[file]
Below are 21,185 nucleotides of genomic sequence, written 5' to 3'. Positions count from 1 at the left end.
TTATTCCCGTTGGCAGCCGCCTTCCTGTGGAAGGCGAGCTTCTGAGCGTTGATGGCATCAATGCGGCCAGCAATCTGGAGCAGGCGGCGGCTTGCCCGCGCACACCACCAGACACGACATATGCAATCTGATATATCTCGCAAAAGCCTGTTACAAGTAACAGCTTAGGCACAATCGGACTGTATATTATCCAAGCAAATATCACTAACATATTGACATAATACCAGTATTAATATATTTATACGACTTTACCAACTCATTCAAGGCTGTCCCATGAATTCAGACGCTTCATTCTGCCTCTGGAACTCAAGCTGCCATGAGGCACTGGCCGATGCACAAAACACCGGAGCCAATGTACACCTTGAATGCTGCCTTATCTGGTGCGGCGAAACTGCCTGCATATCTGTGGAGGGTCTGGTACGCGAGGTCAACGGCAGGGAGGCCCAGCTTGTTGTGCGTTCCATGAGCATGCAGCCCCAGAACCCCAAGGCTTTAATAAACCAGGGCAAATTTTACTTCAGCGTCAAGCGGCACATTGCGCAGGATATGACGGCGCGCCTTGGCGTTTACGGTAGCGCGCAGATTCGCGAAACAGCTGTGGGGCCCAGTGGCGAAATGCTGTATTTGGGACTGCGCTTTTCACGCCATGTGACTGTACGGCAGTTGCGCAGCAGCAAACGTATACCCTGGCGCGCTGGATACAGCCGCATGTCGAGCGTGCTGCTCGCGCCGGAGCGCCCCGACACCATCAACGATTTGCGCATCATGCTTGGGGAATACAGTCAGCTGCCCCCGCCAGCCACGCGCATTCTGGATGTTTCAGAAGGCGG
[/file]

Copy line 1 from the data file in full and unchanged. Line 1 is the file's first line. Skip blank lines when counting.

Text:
Below are 21,185 nucleotides of genomic sequence, written 5' to 3'. Positions count from 1 at the left end.